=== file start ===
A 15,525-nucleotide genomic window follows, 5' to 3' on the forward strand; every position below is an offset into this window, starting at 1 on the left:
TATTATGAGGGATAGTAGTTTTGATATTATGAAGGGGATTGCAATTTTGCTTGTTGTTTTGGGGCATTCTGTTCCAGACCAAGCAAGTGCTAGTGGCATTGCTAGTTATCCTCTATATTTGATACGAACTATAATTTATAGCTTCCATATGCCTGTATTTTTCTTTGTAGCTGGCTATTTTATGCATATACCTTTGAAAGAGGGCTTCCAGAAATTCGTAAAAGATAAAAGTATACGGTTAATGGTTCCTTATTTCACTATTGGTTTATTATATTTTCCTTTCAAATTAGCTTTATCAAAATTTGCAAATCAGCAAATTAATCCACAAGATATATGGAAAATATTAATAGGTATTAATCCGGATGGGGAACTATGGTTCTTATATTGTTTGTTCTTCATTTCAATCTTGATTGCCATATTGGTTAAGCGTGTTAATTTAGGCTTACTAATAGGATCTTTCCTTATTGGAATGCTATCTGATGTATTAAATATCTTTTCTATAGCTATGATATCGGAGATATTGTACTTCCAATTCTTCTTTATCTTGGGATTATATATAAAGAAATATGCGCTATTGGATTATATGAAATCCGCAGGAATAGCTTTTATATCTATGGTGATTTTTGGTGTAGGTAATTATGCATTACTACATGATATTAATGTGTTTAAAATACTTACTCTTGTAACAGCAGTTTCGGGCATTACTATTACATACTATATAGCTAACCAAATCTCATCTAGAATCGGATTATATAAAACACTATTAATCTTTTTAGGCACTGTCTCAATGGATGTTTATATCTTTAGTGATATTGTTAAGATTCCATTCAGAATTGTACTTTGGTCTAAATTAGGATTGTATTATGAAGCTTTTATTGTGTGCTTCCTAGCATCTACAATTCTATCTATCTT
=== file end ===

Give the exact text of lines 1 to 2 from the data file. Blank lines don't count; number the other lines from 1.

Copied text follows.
A 15,525-nucleotide genomic window follows, 5' to 3' on the forward strand; every position below is an offset into this window, starting at 1 on the left:
TATTATGAGGGATAGTAGTTTTGATATTATGAAGGGGATTGCAATTTTGCTTGTTGTTTTGGGGCATTCTGTTCCAGACCAAGCAAGTGCTAGTGGCATTGCTAGTTATCCTCTATATTTGATACGAACTATAATTTATAGCTTCCATATGCCTGTATTTTTCTTTGTAGCTGGCTATTTTATGCATATACCTTTGAAAGAGGGCTTCCAGAAATTCGTAAAAGATAAAAGTATACGGTTAATGGTTCCTTATTTCACTATTGGTTTATTATATTTTCCTTTCAAATTAGCTTTATCAAAATTTGCAAATCAGCAAATTAATCCACAAGATATATGGAAAATATTAATAGGTATTAATCCGGATGGGGAACTATGGTTCTTATATTGTTTGTTCTTCATTTCAATCTTGATTGCCATATTGGTTAAGCGTGTTAATTTAGGCTTACTAATAGGATCTTTCCTTATTGGAATGCTATCTGATGTATTAAATATCTTTTCTATAGCTATGATATCGGAGATATTGTACTTCCAATTCTTCTTTATCTTGGGATTATATATAAAGAAATATGCGCTATTGGATTATATGAAATCCGCAGGAATAGCTTTTATATCTATGGTGATTTTTGGTGTAGGTAATTATGCATTACTACATGATATTAATGTGTTTAAAATACTTACTCTTGTAACAGCAGTTTCGGGCATTACTATTACATACTATATAGCTAACCAAATCTCATCTAGAATCGGATTATATAAAACACTATTAATCTTTTTAGGCACTGTCTCAATGGATGTTTATATCTTTAGTGATATTGTTAAGATTCCATTCAGAATTGTACTTTGGTCTAAATTAGGATTGTATTATGAAGCTTTTATTGTGTGCTTCCTAGCATCTACAATTCTATCTATCTT